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    "When many cures are offered for a disease, it means the disease is not curable" -Anton Chekhov

    ''Once you tell people there's a cure for something, the more likely they are to pressure doctors to prescribe it.''
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    Friday, April 16, 2004

    Menopause Relief: Hormone replacement therapy may not be as bad as some would have us believe:

    The benefits and risks of long-term estrogen therapy are about equal, says a study out Wednesday.

    "It's not a terribly harmful drug," says Fred Hutchison Cancer Research Center's Garnet Anderson, chair of the group that wrote up the findings. "It also doesn't do much work in terms of prevention."

    ...After seven years on average, estrogen raised stroke risk 39% and lowered hip fracture risk 39%. Estrogen didn't affect heart disease risk, the main question the study set out to answer. There were fewer heart disease cases in the estrogen group, but there weren't enough cases overall to prove that wasn't because of chance.

    Unexpectedly, women taking estrogen were 23% less likely to be diagnosed with invasive breast cancer. There weren't enough cases to rule out chance as the explanation, but the researchers say that a possible reduction in breast cancer risk needs to be investigated further. All other studies have found that taking estrogen raises breast cancer risk, Anderson says.

    That's the problem with result inflation. Another study is sure to come along and contradict it. In truth, all the other studies found very small differences (less than one percent) in the incidence of breast cancer among hormone users and non-users. And as far as stroke risk goes, the currrent study didn't find much of a difference between the two groups, either.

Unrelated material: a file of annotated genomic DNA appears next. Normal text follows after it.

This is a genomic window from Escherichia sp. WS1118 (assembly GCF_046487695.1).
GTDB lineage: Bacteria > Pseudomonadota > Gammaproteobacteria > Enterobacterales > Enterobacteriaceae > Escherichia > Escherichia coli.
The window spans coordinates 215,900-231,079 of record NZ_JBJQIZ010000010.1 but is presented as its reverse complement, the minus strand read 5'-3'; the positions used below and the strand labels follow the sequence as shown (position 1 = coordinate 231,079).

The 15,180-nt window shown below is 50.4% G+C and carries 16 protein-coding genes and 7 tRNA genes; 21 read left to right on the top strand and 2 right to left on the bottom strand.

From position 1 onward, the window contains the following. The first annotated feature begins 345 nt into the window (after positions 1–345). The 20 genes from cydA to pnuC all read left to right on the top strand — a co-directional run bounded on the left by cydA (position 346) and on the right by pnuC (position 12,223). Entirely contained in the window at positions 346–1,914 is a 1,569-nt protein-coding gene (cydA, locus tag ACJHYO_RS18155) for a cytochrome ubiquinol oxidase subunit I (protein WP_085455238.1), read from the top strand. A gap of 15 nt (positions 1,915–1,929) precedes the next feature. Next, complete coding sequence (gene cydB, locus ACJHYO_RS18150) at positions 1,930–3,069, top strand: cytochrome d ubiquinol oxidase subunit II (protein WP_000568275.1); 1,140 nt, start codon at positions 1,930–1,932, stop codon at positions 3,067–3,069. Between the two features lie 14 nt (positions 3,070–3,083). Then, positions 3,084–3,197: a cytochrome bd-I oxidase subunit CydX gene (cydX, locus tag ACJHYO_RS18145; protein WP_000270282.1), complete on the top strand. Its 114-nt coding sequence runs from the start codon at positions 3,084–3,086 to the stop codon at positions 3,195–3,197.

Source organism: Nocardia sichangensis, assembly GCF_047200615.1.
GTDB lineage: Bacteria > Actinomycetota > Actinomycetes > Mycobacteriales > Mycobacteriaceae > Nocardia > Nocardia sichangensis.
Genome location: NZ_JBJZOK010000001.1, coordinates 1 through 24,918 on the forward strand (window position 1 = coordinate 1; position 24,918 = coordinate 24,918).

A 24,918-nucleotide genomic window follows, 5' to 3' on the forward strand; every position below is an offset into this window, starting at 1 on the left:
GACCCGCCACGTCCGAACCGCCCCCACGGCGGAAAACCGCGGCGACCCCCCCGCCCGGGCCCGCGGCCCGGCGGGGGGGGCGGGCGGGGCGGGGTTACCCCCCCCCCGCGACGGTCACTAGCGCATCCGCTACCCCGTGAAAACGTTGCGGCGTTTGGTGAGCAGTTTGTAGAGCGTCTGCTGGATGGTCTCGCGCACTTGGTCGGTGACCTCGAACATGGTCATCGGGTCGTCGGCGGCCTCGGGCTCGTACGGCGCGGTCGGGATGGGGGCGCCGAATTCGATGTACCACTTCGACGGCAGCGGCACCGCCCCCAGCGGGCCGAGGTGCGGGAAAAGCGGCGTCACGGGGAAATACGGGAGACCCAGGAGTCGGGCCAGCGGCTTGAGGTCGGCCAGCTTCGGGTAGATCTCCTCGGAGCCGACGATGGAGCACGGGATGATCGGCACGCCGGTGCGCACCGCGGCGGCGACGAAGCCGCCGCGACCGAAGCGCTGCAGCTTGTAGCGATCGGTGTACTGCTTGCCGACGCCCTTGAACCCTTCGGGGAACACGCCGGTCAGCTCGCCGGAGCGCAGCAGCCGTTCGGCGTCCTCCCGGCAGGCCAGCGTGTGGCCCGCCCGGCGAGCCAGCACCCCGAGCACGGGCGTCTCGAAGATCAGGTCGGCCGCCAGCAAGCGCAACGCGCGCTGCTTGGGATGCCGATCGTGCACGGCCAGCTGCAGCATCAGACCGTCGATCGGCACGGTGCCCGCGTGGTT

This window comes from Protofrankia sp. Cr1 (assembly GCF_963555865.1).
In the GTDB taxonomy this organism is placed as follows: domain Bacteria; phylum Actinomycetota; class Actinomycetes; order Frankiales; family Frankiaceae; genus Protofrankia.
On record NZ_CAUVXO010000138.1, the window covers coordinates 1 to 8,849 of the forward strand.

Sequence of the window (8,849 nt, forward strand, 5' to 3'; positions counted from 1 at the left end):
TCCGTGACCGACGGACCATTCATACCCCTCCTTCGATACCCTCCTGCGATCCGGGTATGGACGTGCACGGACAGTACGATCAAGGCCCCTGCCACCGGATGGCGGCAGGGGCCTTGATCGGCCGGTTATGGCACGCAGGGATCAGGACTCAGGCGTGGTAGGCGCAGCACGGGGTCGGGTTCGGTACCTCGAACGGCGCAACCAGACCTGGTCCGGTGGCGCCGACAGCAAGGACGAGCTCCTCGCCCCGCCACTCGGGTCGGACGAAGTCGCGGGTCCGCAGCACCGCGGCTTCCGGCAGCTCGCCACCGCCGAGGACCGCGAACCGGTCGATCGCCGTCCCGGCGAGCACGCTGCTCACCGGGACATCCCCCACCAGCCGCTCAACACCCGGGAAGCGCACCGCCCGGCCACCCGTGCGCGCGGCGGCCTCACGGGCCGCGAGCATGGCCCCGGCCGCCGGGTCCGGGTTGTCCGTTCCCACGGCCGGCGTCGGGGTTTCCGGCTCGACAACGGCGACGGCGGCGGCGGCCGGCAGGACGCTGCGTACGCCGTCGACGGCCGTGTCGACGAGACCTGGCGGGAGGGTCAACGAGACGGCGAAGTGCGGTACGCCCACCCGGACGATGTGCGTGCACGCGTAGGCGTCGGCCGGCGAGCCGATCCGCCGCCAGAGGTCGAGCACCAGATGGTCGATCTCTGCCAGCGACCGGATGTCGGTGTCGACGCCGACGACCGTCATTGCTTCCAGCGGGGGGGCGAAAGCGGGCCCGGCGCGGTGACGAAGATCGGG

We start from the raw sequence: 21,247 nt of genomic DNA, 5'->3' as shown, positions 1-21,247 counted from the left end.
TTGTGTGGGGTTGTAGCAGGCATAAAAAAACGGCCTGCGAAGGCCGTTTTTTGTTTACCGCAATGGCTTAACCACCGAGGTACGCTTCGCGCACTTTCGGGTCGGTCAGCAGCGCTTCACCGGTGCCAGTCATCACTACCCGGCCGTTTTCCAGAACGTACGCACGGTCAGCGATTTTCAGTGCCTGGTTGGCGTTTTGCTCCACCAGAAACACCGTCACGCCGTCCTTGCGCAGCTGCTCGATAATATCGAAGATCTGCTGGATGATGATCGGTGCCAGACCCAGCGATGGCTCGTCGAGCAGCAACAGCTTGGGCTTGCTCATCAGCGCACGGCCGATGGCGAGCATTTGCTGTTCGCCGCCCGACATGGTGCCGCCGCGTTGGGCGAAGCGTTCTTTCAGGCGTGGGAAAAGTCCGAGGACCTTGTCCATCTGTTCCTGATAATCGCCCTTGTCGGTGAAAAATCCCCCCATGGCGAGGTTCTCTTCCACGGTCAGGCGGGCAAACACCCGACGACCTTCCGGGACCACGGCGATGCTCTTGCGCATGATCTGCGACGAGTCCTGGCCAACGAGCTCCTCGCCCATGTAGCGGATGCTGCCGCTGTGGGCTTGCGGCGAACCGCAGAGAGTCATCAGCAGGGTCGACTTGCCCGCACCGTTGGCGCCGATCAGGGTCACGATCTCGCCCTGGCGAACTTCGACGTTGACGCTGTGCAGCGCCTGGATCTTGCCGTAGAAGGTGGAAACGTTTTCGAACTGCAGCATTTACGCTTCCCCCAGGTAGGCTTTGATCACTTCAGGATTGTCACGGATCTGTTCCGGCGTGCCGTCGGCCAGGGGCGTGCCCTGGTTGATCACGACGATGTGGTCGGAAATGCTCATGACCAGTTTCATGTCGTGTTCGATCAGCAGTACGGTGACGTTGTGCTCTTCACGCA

There were 5,310 women in the study who took estrogen and 5,429 who took placebo. 158 of the estrogen users had strokes during the study, for an incidence of 3%. 118 of the placebo users had strokes, for an incidence of 2%. That isn't all that great a difference. Certainly not enough of a difference to force women to suffer hot flashes rather than seek relief by using estrogen.

    posted by Sydney on 4/16/2004 08:52:00 AM 0 comments

    Occupational Hazards: The porn industry has a crisis on its hands:

    Much of the San Fernando Valley's multibillion-dollar adult-movie business stopped production Thursday as it banned nearly four dozen actors and actresses from working after two tested positive for the AIDS virus, industry officials said.

    According to the story, the "industry" knows of 45 people who worked with just one of the infected actors. Porn makes big money, but do they make enough money to cover the disability costs that could result if many of their workers end up with AIDS?

    READER NOTE: The interesting thing about this outbreak is that the porn industry, all on its own, is using the traditional public health approach, contact identification and testing, an approach that gays stonewalled for years.
    posted by Sydney on 4/16/2004 08:27:00 AM 0 comments

    Thursday, April 15, 2004

    And the Greatest of These is Love: The advantages of love and friendship:

    A new study shows that if you had a heart attack and survived it, your chances of having another attack within a year are halved if you have close friends and/or relatives who love you (in comparison to patients who do not have close friends and loving relatives).

    You have to be a subscriber to get the full article, but the abstract only gives concrete numbers for depression and hedges on the value of loved ones by only expressing the hazard ratio:

    At 12 months’ follow up mortality and further cardiac events were assessed in 583 of 654 eligible patients (90% response); 140 of 589 for whom baseline data were collected (23.8%) were depressed before their MI. Patients who were depressed before their MI were not more likely to die (mortality 5.2% v 5.0% of non-depressed patients) or suffer further cardiac events (cardiac events rate 20.7% v 20.3% of non-depressed patients). After controlling for demographic factors and severity of MI, the absence of a close confidant predicted further cardiac events (hazard ratio 0.57, p = 0.022).